Safe Streets Act

Safe Streets Act

The Safe Streets Act, 1999 is a law in the province of Ontario, Canada, not to be confused with the US Omnibus Crime Control and Safe Streets Act of 1968. In 2004 the province of British Columbia passed its own version of the Safe Streets Act (SSA), substantially a word-for-word copy of the Ontario version. The SSA prohibits aggressive solicitation of persons in certain public places and the disposal of dangerous things in certain public places. It also amends the Highway Traffic Act to regulate certain activities on roadways. The SSA was enacted by the Progressive Conservative government of Mike Harris and received royal assent on December 14, 1999.

The act was created in response to what was seen as the growing problem of squeegee kids on the streets. By 1999, it was very common to see squeegee kids on some of the busiest intersections where they would solicit motorists for spare change.

The Ontario SSA was affirmed by the Ontario Court of Appeal on a constitutional challenge after the Ontario Superior Court also upheld its validity in 2005. The Supreme Court of Canada has denied an application for review.

Criticism

This act has been criticized by many anti-poverty groups for being too strict and too vague on what it defines as aggressive panhandling. The bill limits aggressive panhandling but does not distinctly say what aggressive panhandling is. The bill states that "aggressive manner" means "a manner that is likely to cause a reasonable person to be concerned for his or her safety or security." This could mean almost anything as different people have different standards for when their own safety has been compromised.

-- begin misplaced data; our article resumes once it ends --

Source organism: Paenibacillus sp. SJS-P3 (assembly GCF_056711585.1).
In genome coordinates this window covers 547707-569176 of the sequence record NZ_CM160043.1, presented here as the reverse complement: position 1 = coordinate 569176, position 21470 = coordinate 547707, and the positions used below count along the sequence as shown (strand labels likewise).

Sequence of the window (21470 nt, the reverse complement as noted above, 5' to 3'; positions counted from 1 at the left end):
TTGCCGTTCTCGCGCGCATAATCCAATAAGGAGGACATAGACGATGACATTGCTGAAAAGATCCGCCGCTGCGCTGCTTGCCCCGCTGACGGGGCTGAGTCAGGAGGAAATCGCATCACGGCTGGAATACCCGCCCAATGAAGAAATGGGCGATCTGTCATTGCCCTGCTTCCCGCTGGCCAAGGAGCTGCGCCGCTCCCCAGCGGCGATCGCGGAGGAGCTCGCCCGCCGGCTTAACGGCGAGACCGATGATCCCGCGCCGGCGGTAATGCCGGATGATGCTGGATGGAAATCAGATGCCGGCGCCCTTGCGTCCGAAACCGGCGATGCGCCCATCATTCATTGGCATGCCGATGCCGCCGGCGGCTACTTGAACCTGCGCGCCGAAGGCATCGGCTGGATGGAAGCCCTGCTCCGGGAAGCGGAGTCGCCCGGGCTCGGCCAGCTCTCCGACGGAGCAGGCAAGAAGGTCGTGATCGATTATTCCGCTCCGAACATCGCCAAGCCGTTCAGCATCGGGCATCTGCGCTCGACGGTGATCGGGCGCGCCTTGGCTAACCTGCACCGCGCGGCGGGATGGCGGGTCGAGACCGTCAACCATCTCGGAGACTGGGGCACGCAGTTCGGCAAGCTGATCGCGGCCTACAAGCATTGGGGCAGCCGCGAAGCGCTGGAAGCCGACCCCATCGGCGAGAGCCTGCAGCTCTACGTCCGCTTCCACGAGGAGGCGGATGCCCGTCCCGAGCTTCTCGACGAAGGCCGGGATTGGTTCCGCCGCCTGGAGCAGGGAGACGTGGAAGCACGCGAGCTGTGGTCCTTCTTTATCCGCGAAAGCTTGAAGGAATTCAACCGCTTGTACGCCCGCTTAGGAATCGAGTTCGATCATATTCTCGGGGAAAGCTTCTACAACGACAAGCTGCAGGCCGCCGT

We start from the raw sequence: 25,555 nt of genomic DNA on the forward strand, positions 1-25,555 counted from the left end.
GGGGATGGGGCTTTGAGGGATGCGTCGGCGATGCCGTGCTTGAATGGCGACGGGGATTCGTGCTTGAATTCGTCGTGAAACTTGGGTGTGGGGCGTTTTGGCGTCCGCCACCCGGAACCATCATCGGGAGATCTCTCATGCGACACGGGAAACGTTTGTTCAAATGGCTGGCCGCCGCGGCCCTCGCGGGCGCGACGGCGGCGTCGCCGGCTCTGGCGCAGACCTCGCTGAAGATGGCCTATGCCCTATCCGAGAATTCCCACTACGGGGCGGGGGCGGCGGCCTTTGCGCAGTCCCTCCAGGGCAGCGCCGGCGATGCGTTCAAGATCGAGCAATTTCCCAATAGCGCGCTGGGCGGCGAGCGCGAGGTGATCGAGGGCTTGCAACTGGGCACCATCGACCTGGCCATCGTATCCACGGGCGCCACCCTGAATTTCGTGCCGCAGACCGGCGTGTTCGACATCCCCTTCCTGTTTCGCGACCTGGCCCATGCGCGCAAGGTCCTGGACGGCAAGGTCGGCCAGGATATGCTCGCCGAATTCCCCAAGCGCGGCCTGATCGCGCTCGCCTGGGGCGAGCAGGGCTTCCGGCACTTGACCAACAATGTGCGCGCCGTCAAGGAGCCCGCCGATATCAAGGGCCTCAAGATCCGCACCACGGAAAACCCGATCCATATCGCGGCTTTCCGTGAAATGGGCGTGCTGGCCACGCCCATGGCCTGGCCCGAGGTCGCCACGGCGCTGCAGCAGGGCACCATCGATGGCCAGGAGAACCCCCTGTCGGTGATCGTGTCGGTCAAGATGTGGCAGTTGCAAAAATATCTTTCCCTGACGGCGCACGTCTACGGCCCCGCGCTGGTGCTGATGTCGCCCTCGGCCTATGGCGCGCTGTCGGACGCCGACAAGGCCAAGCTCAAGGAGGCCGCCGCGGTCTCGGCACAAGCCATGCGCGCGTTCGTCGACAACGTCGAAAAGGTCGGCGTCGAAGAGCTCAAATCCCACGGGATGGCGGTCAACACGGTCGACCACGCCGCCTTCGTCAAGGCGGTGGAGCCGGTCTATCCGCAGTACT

Furthermore, the act has been criticized for being poorly enforced. Police officers in Ottawa have shown to be ignorant of the precepts of the act itself even though they mention it by name. For example, even if a panhandler is not violating any of the examples given for aggressive panhandling, a police officer may still give the panhandler a ticket.Fact|date=February 2007 One of the ways panhandlers get around this is by carrying a copy of the Safe Streets Act.

The Safe Streets Act was protested by a group of one hundred homeless in May 2006 in Ottawa who mostly identified themselves as anarchists. The march and protest was organized by the Panhandlers Union of Ottawa, a local branch of the Ottawa-Outaouais Industrial Workers of the World. Two prominent Wobblies are Jane Scharf and Andrew Nellis who have been a vocal opponent of the Safe Streets Act in Ottawa.

See also

* Residential Tenancies Act (Ontario)

External links

* [http://www.e-laws.gov.on.ca/html/statutes/english/elaws_statutes_99s08_e.htm Ontario Safe Streets Act]
* [http://www.qp.gov.bc.ca/statreg/stat/S/04075_01.htm British Columbia Safe Streets Act]


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